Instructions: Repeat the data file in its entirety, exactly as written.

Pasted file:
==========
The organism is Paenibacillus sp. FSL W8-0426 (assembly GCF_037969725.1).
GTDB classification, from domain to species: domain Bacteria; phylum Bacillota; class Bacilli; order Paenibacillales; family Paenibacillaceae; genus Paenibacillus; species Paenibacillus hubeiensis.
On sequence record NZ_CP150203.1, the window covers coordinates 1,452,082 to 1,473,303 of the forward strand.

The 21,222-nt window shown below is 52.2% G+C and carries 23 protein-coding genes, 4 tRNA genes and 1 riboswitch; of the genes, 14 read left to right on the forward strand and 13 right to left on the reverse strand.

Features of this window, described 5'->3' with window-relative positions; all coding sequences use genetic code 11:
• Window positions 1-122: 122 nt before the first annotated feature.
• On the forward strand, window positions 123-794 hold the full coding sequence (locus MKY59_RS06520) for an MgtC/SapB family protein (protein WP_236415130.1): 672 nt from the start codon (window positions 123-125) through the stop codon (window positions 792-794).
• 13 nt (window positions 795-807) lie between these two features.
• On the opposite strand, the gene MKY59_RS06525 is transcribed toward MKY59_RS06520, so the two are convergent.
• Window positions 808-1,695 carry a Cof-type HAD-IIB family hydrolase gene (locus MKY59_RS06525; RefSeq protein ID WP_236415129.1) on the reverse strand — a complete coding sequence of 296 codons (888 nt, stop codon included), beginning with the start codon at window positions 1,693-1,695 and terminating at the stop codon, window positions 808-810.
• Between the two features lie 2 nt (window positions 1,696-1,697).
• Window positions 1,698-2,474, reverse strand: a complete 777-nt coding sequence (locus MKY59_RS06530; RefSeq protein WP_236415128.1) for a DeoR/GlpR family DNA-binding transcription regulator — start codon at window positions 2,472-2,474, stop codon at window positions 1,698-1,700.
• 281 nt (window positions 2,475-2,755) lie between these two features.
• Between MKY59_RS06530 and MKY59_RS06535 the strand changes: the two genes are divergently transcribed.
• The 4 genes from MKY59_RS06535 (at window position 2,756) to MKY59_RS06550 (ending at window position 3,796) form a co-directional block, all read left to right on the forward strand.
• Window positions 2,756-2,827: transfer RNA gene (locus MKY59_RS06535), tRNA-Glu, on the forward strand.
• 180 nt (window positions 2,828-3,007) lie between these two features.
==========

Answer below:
The organism is Paenibacillus sp. FSL W8-0426 (assembly GCF_037969725.1).
GTDB classification, from domain to species: domain Bacteria; phylum Bacillota; class Bacilli; order Paenibacillales; family Paenibacillaceae; genus Paenibacillus; species Paenibacillus hubeiensis.
On sequence record NZ_CP150203.1, the window covers coordinates 1,452,082 to 1,473,303 of the forward strand.

The 21,222-nt window shown below is 52.2% G+C and carries 23 protein-coding genes, 4 tRNA genes and 1 riboswitch; of the genes, 14 read left to right on the forward strand and 13 right to left on the reverse strand.

Features of this window, described 5'->3' with window-relative positions; all coding sequences use genetic code 11:
• Window positions 1-122: 122 nt before the first annotated feature.
• On the forward strand, window positions 123-794 hold the full coding sequence (locus MKY59_RS06520) for an MgtC/SapB family protein (protein WP_236415130.1): 672 nt from the start codon (window positions 123-125) through the stop codon (window positions 792-794).
• 13 nt (window positions 795-807) lie between these two features.
• On the opposite strand, the gene MKY59_RS06525 is transcribed toward MKY59_RS06520, so the two are convergent.
• Window positions 808-1,695 carry a Cof-type HAD-IIB family hydrolase gene (locus MKY59_RS06525; RefSeq protein ID WP_236415129.1) on the reverse strand — a complete coding sequence of 296 codons (888 nt, stop codon included), beginning with the start codon at window positions 1,693-1,695 and terminating at the stop codon, window positions 808-810.
• Between the two features lie 2 nt (window positions 1,696-1,697).
• Window positions 1,698-2,474, reverse strand: a complete 777-nt coding sequence (locus MKY59_RS06530; RefSeq protein WP_236415128.1) for a DeoR/GlpR family DNA-binding transcription regulator — start codon at window positions 2,472-2,474, stop codon at window positions 1,698-1,700.
• 281 nt (window positions 2,475-2,755) lie between these two features.
• Between MKY59_RS06530 and MKY59_RS06535 the strand changes: the two genes are divergently transcribed.
• The 4 genes from MKY59_RS06535 (at window position 2,756) to MKY59_RS06550 (ending at window position 3,796) form a co-directional block, all read left to right on the forward strand.
• Window positions 2,756-2,827: transfer RNA gene (locus MKY59_RS06535), tRNA-Glu, on the forward strand.
• 180 nt (window positions 2,828-3,007) lie between these two features.